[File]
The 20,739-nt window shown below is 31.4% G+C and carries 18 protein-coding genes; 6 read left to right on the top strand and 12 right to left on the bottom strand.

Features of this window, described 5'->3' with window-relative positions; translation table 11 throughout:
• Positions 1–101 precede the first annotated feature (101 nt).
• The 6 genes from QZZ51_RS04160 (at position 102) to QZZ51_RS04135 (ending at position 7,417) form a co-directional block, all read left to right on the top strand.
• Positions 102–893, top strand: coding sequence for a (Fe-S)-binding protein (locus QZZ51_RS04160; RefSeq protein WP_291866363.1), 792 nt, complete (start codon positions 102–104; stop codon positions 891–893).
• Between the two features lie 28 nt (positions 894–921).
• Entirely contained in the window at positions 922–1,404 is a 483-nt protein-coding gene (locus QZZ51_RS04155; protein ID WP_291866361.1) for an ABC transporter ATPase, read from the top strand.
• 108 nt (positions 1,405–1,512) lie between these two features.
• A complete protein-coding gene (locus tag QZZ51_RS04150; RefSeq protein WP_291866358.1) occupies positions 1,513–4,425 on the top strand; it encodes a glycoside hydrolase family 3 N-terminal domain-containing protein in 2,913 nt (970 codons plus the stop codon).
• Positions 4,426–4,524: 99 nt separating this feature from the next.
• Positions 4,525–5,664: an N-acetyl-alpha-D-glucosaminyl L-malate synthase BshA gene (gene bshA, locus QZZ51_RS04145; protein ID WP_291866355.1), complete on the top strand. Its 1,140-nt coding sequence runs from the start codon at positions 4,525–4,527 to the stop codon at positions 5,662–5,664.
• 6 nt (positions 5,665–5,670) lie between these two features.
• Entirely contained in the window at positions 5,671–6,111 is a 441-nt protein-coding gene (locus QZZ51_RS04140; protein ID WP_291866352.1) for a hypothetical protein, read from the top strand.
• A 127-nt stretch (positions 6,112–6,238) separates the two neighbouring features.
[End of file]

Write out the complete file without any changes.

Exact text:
The 20,739-nt window shown below is 31.4% G+C and carries 18 protein-coding genes; 6 read left to right on the top strand and 12 right to left on the bottom strand.

Features of this window, described 5'->3' with window-relative positions; translation table 11 throughout:
• Positions 1–101 precede the first annotated feature (101 nt).
• The 6 genes from QZZ51_RS04160 (at position 102) to QZZ51_RS04135 (ending at position 7,417) form a co-directional block, all read left to right on the top strand.
• Positions 102–893, top strand: coding sequence for a (Fe-S)-binding protein (locus QZZ51_RS04160; RefSeq protein WP_291866363.1), 792 nt, complete (start codon positions 102–104; stop codon positions 891–893).
• Between the two features lie 28 nt (positions 894–921).
• Entirely contained in the window at positions 922–1,404 is a 483-nt protein-coding gene (locus QZZ51_RS04155; protein ID WP_291866361.1) for an ABC transporter ATPase, read from the top strand.
• 108 nt (positions 1,405–1,512) lie between these two features.
• A complete protein-coding gene (locus tag QZZ51_RS04150; RefSeq protein WP_291866358.1) occupies positions 1,513–4,425 on the top strand; it encodes a glycoside hydrolase family 3 N-terminal domain-containing protein in 2,913 nt (970 codons plus the stop codon).
• Positions 4,426–4,524: 99 nt separating this feature from the next.
• Positions 4,525–5,664: an N-acetyl-alpha-D-glucosaminyl L-malate synthase BshA gene (gene bshA, locus QZZ51_RS04145; protein ID WP_291866355.1), complete on the top strand. Its 1,140-nt coding sequence runs from the start codon at positions 4,525–4,527 to the stop codon at positions 5,662–5,664.
• 6 nt (positions 5,665–5,670) lie between these two features.
• Entirely contained in the window at positions 5,671–6,111 is a 441-nt protein-coding gene (locus QZZ51_RS04140; protein ID WP_291866352.1) for a hypothetical protein, read from the top strand.
• A 127-nt stretch (positions 6,112–6,238) separates the two neighbouring features.